So thinking I passed them, filling in the picture as fully, as completely as I could, noticing the colour of her dress, of his eyes, seeing the sandy cat slinking round the cottage door.

For some time the picture floated in my eyes, making most things appear much brighter, warmer, and simpler than usual; and making some things appear foolish; and some things wrong and some things right, and more full of meaning than before. At odd moments during that day and the next the picture returned to one's mind, and one thought with envy, but with kindness, of the happy sailor and his wife; one wondered what they were doing, what they were saying now. The imagination supplied other pictures springing from that first one, a picture of the sailor cutting firewood, drawing water; and they talked about China; and the girl set his present on the chimney-piece where everyone who came could see it; and she sewed at her baby clothes, and all the doors and windows were open into the garden so that the birds were flittering and the bees humming, and Rogers – that was his name – could not say how much to his liking all this was after the China seas. As he smoked his pipe, with his foot in the garden.


The Second Picture

In the middle of the night a loud cry rang through the village. Then there was a sound of something scuffling; and then dead silence. All that could be seen out of the window was the branch of lilac tree hanging motionless and ponderous across the road. It was a hot still night. There was no moon. The cry made everything seem ominous. Who had cried? Why had she cried? It was a woman's voice, made by some extremity of feeling almost sexless, almost expressionless. It was as if human nature had cried out against some iniquity, some inexpressible horror. There was dead silence. The stars shone perfectly steadily. The fields lay still. The trees were motionless. Yet all seemed guilty, convicted, ominous. One felt that something ought to be done. Some light ought to appear tossing, moving agitatedly. Someone ought to come running down the road. There should be lights in the cottage windows. And then perhaps another cry, but less sexless, less wordless, comforted, appeased. But no light came. No feet were heard. There was no second cry. The first had been swallowed up, and there was dead silence.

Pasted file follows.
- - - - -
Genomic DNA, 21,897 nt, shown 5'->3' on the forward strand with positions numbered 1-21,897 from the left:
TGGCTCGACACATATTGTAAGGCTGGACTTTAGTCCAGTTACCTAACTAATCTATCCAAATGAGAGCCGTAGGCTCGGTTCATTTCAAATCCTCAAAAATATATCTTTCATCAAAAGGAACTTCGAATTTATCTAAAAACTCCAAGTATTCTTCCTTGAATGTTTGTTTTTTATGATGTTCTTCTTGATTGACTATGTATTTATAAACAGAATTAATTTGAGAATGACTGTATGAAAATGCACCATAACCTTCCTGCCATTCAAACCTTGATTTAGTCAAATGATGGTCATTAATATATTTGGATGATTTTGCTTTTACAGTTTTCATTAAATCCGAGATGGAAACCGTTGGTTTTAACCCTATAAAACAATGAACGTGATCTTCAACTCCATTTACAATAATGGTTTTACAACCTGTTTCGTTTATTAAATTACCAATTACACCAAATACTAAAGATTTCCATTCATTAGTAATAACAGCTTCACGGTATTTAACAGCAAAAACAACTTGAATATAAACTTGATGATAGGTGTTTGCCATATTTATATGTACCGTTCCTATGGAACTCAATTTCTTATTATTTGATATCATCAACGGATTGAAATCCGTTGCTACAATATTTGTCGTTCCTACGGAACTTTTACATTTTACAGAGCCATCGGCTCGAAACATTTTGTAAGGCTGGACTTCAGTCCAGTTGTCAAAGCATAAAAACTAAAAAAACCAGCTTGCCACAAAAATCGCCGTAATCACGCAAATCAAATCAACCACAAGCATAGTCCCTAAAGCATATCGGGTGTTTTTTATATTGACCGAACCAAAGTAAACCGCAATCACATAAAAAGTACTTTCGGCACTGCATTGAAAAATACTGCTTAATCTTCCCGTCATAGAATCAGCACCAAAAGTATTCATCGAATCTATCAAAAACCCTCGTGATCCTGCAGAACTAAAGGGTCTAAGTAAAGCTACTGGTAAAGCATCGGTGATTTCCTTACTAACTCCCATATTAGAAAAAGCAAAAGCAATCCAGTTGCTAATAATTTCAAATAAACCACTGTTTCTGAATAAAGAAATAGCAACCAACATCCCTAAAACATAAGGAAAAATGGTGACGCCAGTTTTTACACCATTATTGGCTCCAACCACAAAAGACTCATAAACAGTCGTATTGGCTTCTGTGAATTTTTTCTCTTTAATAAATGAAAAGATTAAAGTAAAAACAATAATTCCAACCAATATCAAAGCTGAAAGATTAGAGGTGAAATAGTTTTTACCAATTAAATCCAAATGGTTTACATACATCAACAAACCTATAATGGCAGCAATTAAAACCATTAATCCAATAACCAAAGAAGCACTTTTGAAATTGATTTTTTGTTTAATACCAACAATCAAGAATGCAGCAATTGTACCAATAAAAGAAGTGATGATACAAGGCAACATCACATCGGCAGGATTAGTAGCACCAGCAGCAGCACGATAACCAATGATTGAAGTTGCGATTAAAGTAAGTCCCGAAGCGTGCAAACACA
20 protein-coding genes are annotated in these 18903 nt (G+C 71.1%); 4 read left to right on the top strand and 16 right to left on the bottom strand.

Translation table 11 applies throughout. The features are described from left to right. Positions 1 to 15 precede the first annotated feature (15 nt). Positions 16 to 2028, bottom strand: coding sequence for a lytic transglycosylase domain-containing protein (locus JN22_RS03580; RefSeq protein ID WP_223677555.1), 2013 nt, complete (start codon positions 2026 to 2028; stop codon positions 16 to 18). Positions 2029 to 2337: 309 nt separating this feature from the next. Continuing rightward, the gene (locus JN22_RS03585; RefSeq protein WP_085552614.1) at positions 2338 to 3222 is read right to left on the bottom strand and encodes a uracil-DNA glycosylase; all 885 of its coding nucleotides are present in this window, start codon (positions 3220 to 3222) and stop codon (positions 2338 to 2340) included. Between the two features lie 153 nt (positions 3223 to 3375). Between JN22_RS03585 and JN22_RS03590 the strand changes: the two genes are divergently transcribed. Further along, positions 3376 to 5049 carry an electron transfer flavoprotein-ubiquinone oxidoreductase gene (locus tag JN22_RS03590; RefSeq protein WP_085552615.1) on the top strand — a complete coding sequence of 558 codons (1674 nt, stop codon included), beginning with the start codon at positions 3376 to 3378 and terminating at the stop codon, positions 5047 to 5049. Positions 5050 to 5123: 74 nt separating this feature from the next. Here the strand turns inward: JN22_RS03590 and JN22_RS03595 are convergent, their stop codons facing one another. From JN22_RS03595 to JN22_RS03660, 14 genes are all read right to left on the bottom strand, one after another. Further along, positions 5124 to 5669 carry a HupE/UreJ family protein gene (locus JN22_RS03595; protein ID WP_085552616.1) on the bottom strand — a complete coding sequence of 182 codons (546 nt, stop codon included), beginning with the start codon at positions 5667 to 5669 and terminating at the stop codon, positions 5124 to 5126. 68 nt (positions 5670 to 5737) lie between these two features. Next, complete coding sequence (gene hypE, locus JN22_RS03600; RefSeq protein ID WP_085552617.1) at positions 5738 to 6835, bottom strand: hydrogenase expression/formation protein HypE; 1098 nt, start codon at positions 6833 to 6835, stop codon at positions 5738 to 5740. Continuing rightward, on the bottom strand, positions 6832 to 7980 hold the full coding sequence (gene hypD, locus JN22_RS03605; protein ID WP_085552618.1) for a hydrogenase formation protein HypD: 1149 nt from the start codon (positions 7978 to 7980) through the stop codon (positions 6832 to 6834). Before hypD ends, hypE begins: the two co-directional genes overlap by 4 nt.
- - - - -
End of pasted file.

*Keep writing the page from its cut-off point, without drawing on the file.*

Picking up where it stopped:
One lay in the dark listening intently. It had been merely a voice. There was nothing to connect it with. No picture of any sort came to interpret it, to make it intelligible to the mind. But as the dark arose at last all one saw was an obscure human form, almost without shape, raising a gigantic arm in vain against some overwhelming iniquity.


The Third Picture

The fine weather remained unbroken. Had it not been for that single cry in the night one would have felt that the earth had put into harbour; that life had ceased to drive before the wind; that it had reached some quiet cove and there lay anchored, hardly moving, on the quiet waters. But the sound persisted. Wherever one went, it might be for a long walk up into the hills, something seemed to turn uneasily beneath the surface, making the peace, the stability all round one seem a little unreal. There were the sheep clustered on the side of the hill; the valley broke in long tapering waves like the fall of smooth waters. One came on solitary farmhouses. The puppy rolled in the yard. The butterflies gambolled over the gorse. All was as quiet, as safe could be. Yet, one kept thinking, a cry had rent it; all this beauty had been an accomplice that night; had consented; to remain calm, to be still beautiful; at any moment it might be sundered again. This goodness, this safety were only on the surface.